Think Learn & Perform (TLP)

The Only Dedicated Platform for UPSC Mains Answer Writing

Day 52 – Q 3.India is the typical example of a country suffering from external state sponsored terrorism. Comment. How is the government planning to address it? Discuss.

3. India is the typical example of a country suffering from external state sponsored terrorism. Comment. How is the government planning to address it? Discuss.  

भारत बाहरी राज्य प्रायोजित आतंकवाद से पीड़ित देश का विशिष्ट उदाहरण है। टिप्पणी करें। सरकार इससे कैसे निपटने की योजना बना रही है? चर्चा करें।


State-sponsored terrorism is government support of violent non-state actors engaged in terrorism. This warfare by proxy is as old as the history of military conflict. Today state sponsored terrorism has considerably altered the nature of terrorist activities around the world.


In recent times, some countries have embraced terrorism as a deliberate instrument of foreign policy. India has been facing this problem from Independence:

  • Pakistan nurtures such groups to engage in low grade wars against India and compensate for its traditional military weakness. Lashkar-e-Taiba operating from PoK is supported by ISI of Pakistan. It carried parliament attack in 2000 and Mumbai attack in 2008
  • Attacks by state sponsored terrorists hamper the global image of India. As India’s global position grows, any terror attack casts doubts over its internal security framework, hurts India’s reputation, and deters potential investors seeking stability. This harms India’s developmental Aspirations.
  • Groups like Let, JMB, etc enjoy patronage and safe haven in Pakistan, despite global condemnation and they are used to wage proxy wars on in the state of J&K, instilling fear and overall instability in the region.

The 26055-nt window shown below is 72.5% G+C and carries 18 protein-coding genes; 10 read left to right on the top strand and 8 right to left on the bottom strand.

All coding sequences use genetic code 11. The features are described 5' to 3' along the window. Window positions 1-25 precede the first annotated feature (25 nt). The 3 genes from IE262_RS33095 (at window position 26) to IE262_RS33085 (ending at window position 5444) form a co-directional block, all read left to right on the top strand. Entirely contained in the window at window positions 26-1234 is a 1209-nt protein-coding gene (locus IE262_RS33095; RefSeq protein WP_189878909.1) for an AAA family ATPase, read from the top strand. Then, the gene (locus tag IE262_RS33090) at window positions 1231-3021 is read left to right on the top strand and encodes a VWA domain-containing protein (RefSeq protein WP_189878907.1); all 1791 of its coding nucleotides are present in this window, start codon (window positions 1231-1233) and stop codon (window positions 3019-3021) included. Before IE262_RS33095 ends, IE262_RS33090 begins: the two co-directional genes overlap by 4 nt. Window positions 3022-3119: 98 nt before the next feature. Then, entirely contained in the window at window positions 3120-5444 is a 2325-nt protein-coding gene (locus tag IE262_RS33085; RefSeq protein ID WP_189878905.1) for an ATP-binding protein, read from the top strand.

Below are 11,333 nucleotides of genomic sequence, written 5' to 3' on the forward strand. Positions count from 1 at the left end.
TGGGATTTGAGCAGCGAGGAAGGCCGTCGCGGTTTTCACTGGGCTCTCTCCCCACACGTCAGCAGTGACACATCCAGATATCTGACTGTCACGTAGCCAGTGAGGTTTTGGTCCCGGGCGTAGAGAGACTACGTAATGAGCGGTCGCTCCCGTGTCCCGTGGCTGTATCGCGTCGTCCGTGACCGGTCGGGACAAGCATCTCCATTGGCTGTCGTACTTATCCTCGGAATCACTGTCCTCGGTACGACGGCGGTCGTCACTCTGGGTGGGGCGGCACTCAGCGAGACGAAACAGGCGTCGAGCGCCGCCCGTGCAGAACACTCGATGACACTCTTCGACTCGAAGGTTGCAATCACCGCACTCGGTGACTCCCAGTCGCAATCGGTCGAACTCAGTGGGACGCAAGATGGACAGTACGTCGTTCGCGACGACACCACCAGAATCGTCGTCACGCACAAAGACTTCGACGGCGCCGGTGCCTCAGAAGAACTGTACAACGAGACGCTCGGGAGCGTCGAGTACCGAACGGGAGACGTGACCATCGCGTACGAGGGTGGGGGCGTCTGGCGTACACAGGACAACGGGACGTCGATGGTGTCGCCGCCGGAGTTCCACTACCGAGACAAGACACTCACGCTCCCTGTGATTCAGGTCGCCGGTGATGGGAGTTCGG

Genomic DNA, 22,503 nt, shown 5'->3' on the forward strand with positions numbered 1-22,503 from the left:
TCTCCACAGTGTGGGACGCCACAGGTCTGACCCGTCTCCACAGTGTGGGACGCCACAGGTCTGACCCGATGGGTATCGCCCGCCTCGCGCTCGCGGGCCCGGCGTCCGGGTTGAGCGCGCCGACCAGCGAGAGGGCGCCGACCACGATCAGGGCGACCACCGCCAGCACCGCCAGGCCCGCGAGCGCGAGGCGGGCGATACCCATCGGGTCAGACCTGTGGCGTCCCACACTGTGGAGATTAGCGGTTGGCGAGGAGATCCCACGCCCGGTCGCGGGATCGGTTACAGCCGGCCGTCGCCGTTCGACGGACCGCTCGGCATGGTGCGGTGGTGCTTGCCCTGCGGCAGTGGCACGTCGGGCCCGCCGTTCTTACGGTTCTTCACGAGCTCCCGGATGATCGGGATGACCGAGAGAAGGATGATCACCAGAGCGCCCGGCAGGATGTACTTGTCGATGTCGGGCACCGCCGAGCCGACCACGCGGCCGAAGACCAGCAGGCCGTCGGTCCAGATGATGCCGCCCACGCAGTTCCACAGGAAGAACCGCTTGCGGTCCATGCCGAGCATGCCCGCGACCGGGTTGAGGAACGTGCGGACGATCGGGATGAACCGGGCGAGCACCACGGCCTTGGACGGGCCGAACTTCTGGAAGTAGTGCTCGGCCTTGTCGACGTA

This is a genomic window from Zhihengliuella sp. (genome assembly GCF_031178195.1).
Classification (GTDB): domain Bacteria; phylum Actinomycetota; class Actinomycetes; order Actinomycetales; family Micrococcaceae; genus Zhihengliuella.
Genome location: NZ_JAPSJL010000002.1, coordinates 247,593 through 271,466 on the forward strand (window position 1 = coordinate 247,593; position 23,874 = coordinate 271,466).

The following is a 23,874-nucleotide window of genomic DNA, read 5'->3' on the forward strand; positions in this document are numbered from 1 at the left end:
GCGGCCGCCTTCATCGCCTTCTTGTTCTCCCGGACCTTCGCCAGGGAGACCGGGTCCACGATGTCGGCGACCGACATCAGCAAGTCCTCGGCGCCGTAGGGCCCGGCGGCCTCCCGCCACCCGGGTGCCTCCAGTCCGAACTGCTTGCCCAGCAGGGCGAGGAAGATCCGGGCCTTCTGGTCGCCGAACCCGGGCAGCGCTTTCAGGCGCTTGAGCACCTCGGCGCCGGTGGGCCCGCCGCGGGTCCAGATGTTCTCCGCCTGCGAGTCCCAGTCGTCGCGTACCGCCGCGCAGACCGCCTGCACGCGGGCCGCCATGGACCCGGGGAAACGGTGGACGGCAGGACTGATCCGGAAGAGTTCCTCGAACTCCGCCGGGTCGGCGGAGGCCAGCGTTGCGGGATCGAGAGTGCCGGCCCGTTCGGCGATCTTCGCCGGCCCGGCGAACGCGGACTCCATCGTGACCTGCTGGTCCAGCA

• Recent attack of military base at Uri and Pathankot and regular infiltration of terrorist and cross border firing along the LOC are instances where terror was raised with the help of state forces.
  • Instances of outfits of China Maoists supporting Indian Naxalites ideologically, morally and financially which is a great threat to India’s internal security are also seen.

How is the government planning to address it?

  • Five point formula: Addressing UN High Level conference on Heads of Counter Terrorism Agencies Special Secretary, Internal Security of India extended five-point formula:
  • Exchange of timely and actionable intelligence; 
  • Prevention of misuse of modern communication through collaboration with private sector; 
  • Building capacities for improved border controls; 
  • Sharing of info related to movement of passengers.
  • Designation of Counter-Terror focal points for establishing a possible global forum to fight global terror. 
    Addressing the issue on global forums and involving all stakeholders at global stage.
  • Recently, Indian Government also repealed Article 370, to strengthen the internal security and integrate the J&K region with the rest of the country. This move has been important because of the constant Pakistan sponsored terror acts and violence observed in the region.
  • Convention on Countering International Terrorism (CCIT) was proposed by India two decades back and recently the SCO Summit backed India’s proposal. 


  • India’s counter-terror efforts continue to be thwarted due to lack of international collaboration in respect of exchange of information and evidence or of extradition of the accused persons who are hiding outside India’s territory. 
  • Recognition of state sponsored terror acts and direct naming by International community is lacking.
  • Reluctance by Pakistan to accept evidences and dodging effective solutions.
  • India’s internal security shortcoming.


Countries like Pakistan, Iran, Iraq, Sudan, Libya and North Korea have been engaged in sponsorship of political violence of different nature in their ‘enemy’ countries. Combating terrorism and radicalisation is increasingly becoming a great threat globally. All nations must thrive together to combat this and ensure global peace through an effective and firm diplomacy.

Print Friendly, PDF & Email